The following day we began the endeavor of crossing the bay to reach the glacier that resided on the other side. Because the boat we were using was so small, we had to ferry small groups of people across which took about three trips. Everyone made it to the glaciers successfully, but the second and third return trips were a different story. Unfortunately, the boat’s motor had begun to fail, which of course caused it to quit working. Thus, each group had to paddle back to the campsite, and each trip took about 45 minutes. By the time everyone was back on shore, we had spent nearly five hours paddling back and forth. Luckily, those who were already at the campsite began to build a fire for everyone to thaw out. Not long after, Caleb Helkenn found what looked to be decaying human hands at least that’s what he played them off as. With the entire group frightened that an actual murder took place, Pastor Len, who knew what was going on all along, announced that we would be returning to Valdez sooner than expected. I don’t recall exactly how the next few minutes played out, but eventually Caleb revealed to us that the hands we thought to be human actually belonged to a small bear, whose paw bone structure closely resembled that of a human. Both Pastor Len and Caleb took this time to explain what the difference between the two actually was.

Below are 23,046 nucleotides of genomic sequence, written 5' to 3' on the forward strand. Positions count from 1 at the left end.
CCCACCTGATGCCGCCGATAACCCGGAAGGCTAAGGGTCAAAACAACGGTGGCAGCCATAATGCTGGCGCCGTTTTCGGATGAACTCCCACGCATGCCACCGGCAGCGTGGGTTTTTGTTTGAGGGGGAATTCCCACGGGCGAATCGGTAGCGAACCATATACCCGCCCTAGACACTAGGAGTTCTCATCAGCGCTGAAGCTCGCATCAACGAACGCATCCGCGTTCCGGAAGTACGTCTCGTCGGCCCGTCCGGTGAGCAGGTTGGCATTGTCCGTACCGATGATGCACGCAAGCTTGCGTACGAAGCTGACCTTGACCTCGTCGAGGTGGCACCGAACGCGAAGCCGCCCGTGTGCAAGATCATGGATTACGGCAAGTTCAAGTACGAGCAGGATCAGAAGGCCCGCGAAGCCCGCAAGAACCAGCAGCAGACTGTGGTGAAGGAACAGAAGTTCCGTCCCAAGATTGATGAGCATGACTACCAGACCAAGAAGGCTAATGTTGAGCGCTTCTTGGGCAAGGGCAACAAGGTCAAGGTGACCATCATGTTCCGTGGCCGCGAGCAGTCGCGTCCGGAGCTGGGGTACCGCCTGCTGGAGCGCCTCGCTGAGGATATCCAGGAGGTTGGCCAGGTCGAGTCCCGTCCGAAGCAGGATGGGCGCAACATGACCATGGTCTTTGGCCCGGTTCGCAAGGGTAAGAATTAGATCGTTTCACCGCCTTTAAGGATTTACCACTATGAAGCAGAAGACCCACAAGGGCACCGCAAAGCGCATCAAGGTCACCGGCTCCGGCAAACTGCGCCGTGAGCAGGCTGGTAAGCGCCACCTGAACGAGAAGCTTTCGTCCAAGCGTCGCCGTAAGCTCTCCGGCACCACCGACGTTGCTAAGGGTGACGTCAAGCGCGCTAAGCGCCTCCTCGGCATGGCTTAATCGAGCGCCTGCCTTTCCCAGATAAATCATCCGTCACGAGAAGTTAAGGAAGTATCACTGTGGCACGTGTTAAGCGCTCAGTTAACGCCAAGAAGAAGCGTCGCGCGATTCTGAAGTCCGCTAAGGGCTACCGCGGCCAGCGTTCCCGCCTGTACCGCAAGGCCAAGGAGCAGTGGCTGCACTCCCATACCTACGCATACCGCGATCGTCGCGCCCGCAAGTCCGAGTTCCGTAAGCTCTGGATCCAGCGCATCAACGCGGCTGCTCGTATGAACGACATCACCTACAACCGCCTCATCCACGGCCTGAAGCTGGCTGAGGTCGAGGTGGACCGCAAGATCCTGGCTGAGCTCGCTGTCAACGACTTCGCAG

At the end of the day, everyone lay snug in their cabins, reassured that there was no elusive Shoup’s Bay killer, only an unlucky bear who became our entertainment on that cold rainy night.